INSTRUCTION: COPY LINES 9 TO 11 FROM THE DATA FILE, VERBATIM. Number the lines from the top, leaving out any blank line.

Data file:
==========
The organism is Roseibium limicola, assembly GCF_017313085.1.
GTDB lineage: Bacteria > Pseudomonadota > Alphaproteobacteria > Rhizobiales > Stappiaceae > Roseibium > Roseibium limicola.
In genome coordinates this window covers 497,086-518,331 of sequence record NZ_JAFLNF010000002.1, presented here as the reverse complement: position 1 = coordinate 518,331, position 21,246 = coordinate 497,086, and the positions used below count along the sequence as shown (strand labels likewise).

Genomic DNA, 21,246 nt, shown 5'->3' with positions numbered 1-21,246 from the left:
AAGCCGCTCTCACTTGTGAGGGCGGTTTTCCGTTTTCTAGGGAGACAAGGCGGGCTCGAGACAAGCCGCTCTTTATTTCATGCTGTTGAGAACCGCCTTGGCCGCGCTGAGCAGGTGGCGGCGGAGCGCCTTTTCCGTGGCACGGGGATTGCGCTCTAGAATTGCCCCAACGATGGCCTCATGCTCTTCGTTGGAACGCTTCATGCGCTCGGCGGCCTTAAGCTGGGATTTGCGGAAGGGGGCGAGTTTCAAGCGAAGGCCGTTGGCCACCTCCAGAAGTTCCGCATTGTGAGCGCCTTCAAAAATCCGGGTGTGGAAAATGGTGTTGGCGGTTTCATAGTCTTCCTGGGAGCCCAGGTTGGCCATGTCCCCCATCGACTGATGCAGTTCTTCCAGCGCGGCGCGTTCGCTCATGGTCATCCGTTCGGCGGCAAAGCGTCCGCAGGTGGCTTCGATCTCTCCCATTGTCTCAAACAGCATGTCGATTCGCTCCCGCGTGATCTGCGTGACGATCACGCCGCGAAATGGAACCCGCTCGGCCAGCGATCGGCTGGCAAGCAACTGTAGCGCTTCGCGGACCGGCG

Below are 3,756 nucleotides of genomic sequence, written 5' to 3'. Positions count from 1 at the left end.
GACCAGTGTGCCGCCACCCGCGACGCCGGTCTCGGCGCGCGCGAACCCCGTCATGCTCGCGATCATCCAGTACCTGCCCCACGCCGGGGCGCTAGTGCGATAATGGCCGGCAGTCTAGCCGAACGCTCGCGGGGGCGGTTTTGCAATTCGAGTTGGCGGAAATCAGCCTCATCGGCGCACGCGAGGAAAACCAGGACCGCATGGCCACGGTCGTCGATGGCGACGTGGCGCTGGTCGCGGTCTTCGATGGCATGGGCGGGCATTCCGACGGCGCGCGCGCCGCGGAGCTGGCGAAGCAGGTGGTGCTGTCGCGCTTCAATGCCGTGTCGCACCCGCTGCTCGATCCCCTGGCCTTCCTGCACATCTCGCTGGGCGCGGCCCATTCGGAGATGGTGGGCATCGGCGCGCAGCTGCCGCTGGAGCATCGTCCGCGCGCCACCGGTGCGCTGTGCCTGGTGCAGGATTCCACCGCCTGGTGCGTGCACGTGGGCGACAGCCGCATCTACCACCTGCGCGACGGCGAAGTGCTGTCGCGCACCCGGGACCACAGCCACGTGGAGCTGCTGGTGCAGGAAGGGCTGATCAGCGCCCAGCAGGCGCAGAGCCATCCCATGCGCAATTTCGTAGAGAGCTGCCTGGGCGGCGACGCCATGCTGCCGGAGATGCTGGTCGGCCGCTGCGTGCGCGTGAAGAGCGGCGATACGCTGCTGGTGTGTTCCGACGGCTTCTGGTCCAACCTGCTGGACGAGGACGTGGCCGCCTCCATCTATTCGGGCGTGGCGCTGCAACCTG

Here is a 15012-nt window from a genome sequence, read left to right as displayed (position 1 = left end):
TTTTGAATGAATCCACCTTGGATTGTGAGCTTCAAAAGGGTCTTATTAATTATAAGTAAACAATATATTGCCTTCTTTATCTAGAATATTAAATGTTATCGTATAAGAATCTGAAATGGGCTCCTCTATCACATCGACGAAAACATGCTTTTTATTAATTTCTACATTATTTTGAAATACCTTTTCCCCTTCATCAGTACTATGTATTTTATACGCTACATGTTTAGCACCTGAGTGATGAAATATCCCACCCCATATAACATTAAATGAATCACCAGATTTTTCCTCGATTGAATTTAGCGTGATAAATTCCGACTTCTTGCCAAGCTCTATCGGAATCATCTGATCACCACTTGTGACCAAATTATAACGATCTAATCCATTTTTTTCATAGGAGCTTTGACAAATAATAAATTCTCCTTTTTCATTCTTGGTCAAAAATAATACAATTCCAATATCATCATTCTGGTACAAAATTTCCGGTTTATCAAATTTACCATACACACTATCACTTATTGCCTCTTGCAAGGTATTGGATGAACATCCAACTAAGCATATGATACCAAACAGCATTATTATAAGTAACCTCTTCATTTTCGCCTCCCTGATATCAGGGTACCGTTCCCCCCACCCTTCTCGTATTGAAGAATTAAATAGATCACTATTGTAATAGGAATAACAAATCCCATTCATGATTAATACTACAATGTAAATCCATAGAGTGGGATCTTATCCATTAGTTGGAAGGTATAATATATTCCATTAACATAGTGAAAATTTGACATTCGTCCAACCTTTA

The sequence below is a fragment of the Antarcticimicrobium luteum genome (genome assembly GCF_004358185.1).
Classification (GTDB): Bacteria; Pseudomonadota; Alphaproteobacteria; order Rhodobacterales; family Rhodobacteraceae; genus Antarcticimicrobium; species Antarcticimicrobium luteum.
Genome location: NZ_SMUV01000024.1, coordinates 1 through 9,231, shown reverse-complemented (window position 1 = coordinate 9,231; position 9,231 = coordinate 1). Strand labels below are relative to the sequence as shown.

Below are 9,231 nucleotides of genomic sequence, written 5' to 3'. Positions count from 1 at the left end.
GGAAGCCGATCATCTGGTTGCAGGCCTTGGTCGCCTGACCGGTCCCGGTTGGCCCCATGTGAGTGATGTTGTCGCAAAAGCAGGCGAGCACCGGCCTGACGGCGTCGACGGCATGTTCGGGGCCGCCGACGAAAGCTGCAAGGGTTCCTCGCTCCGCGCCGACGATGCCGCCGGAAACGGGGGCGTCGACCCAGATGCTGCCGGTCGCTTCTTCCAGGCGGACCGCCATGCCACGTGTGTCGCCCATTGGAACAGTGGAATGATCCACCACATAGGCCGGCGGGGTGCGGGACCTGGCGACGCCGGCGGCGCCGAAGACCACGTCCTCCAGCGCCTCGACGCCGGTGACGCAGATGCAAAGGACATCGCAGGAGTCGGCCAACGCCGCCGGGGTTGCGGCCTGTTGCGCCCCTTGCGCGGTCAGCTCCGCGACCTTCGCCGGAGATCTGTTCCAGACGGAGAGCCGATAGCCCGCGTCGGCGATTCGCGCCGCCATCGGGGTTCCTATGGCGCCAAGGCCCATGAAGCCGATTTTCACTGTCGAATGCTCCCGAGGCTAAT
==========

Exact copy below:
TTTTGAATGAATCCACCTTGGATTGTGAGCTTCAAAAGGGTCTTATTAATTATAAGTAAACAATATATTGCCTTCTTTATCTAGAATATTAAATGTTATCGTATAAGAATCTGAAATGGGCTCCTCTATCACATCGACGAAAACATGCTTTTTATTAATTTCTACATTATTTTGAAATACCTTTTCCCCTTCATCAGTACTATGTATTTTATACGCTACATGTTTAGCACCTGAGTGATGAAATATCCCACCCCATATAACATTAAATGAATCACCAGATTTTTCCTCGATTGAATTTAGCGTGATAAATTCCGACTTCTTGCCAAGCTCTATCGGAATCATCTGATCACCACTTGTGACCAAATTATAACGATCTAATCCATTTTTTTCATAGGAGCTTTGACAAATAATAAATTCTCCTTTTTCATTCTTGGTCAAAAATAATACAATTCCAATATCATCATTCTGGTACAAAATTTCCGGTTTATCAAATTTACCATACACACTATCACTTATTGCCTCTTGCAAGGTATTGGATGAACATCCAACTAAGCATATGATACCAAACAGCATTATTATAAGTAACCTCTTCATTTTCGCCTCCCTGATATCAGGGTACCGTTCCCCCCACCCTTCTCGTATTGAAGAATTAAATAGATCACTATTGTAATAGGAATAACAAATCCCATTCATGATTAATACTACAATGTAAATCCATAGAGTGGGATCTTATCCATTAGTTGGAAGGTATAATATATTCCATTAACATAGTGAAAATTTGACATTCGTCCAACCTTTA

The sequence below is a fragment of the Antarcticimicrobium luteum genome (genome assembly GCF_004358185.1).
Classification (GTDB): Bacteria; Pseudomonadota; Alphaproteobacteria; order Rhodobacterales; family Rhodobacteraceae; genus Antarcticimicrobium; species Antarcticimicrobium luteum.